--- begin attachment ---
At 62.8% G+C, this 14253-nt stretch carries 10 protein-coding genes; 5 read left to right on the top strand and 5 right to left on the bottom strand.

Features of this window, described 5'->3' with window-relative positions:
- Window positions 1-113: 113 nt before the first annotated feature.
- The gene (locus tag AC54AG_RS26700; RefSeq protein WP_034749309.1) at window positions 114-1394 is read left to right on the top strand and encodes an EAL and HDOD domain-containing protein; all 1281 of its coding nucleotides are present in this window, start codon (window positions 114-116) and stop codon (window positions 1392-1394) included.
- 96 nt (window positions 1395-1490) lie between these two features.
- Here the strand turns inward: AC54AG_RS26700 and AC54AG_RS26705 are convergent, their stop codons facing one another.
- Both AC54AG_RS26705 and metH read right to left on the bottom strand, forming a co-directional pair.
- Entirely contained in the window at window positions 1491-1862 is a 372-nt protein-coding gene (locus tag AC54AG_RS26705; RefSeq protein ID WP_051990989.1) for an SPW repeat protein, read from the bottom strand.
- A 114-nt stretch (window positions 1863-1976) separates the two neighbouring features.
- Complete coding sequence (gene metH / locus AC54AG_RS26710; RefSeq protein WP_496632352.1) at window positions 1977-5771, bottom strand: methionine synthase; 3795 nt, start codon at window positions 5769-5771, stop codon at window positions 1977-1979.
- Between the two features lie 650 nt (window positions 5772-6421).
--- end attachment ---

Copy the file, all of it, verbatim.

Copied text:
At 62.8% G+C, this 14253-nt stretch carries 10 protein-coding genes; 5 read left to right on the top strand and 5 right to left on the bottom strand.

Features of this window, described 5'->3' with window-relative positions:
- Window positions 1-113: 113 nt before the first annotated feature.
- The gene (locus tag AC54AG_RS26700; RefSeq protein WP_034749309.1) at window positions 114-1394 is read left to right on the top strand and encodes an EAL and HDOD domain-containing protein; all 1281 of its coding nucleotides are present in this window, start codon (window positions 114-116) and stop codon (window positions 1392-1394) included.
- 96 nt (window positions 1395-1490) lie between these two features.
- Here the strand turns inward: AC54AG_RS26700 and AC54AG_RS26705 are convergent, their stop codons facing one another.
- Both AC54AG_RS26705 and metH read right to left on the bottom strand, forming a co-directional pair.
- Entirely contained in the window at window positions 1491-1862 is a 372-nt protein-coding gene (locus tag AC54AG_RS26705; RefSeq protein ID WP_051990989.1) for an SPW repeat protein, read from the bottom strand.
- A 114-nt stretch (window positions 1863-1976) separates the two neighbouring features.
- Complete coding sequence (gene metH / locus AC54AG_RS26710; RefSeq protein WP_496632352.1) at window positions 1977-5771, bottom strand: methionine synthase; 3795 nt, start codon at window positions 5769-5771, stop codon at window positions 1977-1979.
- Between the two features lie 650 nt (window positions 5772-6421).